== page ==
to insulin. It can also reduce the amount of fat around your middle. Diet, behavioral
counseling, and exercise lower risk factors more than diet by itself.
Other lifestyle changes include quitting smoking and cutting back on the amount of
alcohol you drink.
Changes in diet are important in treating metabolic syndrome. According to the AHA,
treating insulin resistance is the key to changing other risk factors. In general,
the best way to treat insulin resistance is by losing weight and getting more physical
activity. You can do this by doing the following:
- Include a variety of foods in your diet.
- Use healthy fats. Polyunsaturated and monounsaturated fats may help keep your heart
healthy. These healthy fats are found in nuts, seeds, and some types of oils, such
as olive, safflower, and canola.
- Choose whole grains such as brown rice and whole-wheat bread instead of white rice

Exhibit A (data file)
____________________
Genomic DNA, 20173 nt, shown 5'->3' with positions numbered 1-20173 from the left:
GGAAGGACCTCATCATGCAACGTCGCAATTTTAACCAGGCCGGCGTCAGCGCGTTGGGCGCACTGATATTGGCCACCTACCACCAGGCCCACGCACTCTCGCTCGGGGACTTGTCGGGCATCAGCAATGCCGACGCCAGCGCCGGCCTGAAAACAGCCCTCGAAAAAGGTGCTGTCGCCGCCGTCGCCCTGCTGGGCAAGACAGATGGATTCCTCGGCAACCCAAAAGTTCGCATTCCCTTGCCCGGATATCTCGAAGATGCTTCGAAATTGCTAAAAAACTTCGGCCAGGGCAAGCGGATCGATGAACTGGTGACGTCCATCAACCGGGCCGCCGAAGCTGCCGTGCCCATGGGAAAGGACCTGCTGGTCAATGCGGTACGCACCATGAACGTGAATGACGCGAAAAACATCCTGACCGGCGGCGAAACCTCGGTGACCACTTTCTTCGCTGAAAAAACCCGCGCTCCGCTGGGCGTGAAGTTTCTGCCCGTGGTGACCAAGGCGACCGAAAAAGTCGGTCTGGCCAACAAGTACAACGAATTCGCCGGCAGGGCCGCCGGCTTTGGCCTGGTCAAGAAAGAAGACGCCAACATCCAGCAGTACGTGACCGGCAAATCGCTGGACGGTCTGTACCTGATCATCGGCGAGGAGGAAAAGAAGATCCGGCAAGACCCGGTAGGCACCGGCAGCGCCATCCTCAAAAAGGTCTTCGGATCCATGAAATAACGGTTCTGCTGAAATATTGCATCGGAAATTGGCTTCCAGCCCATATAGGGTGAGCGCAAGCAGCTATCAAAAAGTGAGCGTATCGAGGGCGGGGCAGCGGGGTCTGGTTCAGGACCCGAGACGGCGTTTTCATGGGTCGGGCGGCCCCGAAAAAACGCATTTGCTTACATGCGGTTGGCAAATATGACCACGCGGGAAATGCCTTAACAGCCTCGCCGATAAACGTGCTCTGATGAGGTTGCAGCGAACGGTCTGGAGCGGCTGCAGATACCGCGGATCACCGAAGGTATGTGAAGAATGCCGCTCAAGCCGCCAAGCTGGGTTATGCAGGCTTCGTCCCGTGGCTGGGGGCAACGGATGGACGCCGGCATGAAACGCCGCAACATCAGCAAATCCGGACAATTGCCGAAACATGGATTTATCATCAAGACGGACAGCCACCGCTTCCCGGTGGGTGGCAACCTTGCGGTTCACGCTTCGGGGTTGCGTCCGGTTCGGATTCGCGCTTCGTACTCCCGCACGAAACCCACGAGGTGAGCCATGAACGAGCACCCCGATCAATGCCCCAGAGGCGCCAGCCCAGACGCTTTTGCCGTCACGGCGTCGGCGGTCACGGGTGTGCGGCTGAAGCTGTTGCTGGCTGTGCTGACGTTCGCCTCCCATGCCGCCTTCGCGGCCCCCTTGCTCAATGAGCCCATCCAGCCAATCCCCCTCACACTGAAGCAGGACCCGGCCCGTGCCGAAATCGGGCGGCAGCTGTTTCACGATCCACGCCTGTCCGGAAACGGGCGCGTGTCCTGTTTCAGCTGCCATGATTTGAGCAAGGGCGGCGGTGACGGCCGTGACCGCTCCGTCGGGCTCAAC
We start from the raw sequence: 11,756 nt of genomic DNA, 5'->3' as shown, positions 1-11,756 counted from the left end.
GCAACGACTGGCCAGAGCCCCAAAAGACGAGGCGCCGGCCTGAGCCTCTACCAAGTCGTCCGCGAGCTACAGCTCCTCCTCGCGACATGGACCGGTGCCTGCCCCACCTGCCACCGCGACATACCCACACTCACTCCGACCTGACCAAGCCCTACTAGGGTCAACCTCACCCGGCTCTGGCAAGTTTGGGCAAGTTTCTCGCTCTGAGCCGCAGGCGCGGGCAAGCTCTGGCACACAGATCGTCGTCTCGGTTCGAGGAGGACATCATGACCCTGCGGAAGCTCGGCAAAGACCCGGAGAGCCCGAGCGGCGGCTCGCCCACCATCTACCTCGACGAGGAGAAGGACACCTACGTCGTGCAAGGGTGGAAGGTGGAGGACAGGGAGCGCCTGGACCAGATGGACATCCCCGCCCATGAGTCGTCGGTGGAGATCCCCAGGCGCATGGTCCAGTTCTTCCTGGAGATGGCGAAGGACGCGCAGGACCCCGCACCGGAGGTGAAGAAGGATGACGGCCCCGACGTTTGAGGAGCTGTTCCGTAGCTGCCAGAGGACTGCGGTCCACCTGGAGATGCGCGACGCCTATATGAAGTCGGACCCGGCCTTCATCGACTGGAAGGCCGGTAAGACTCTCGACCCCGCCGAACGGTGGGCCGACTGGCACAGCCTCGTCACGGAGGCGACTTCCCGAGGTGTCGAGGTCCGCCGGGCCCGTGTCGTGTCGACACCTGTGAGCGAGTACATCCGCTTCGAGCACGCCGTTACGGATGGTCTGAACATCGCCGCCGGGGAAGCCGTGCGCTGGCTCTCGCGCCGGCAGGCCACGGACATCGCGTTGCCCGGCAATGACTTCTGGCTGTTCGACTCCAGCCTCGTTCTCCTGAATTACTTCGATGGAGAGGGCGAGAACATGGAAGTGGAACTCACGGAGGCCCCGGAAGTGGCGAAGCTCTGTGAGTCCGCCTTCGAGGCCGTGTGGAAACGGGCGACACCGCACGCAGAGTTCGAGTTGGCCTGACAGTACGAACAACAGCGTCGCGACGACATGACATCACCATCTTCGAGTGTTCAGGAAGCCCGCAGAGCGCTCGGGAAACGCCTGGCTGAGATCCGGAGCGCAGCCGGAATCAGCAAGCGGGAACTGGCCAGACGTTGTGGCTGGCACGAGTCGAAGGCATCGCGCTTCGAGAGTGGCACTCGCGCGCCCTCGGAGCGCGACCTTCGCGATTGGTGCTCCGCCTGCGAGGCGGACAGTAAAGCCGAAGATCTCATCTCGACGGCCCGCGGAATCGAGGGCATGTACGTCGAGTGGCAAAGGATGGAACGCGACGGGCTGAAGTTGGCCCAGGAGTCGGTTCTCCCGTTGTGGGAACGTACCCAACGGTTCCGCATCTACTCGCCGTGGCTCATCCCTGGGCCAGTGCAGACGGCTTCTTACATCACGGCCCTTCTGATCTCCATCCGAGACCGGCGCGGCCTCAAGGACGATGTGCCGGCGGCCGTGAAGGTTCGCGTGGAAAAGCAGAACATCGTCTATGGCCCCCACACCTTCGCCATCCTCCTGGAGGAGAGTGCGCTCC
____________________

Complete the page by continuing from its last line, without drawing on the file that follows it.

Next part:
and white bread. Whole-grain foods are rich in nutrients compared with more processed
foods. Whole grains are higher in fiber, so the body absorbs them more slowly. They
do not cause a rapid spike in insulin, which can trigger hunger and cravings. The
2015-2020 Dietary Guidelines from the USDA recommend that at least half of your grains
- Eat more fruits and vegetables. According to the 2015-2020 Dietary Guidelines, a person
on a 2,000-calorie-per-day diet should eat 2.5 cups of vegetables and 2 cups of fruit
a day. This amount will vary depending on how many calories you need. Be sure to choose
a variety of fruits and vegetables. Different fruits and vegetables have different
amounts and types of nutrients.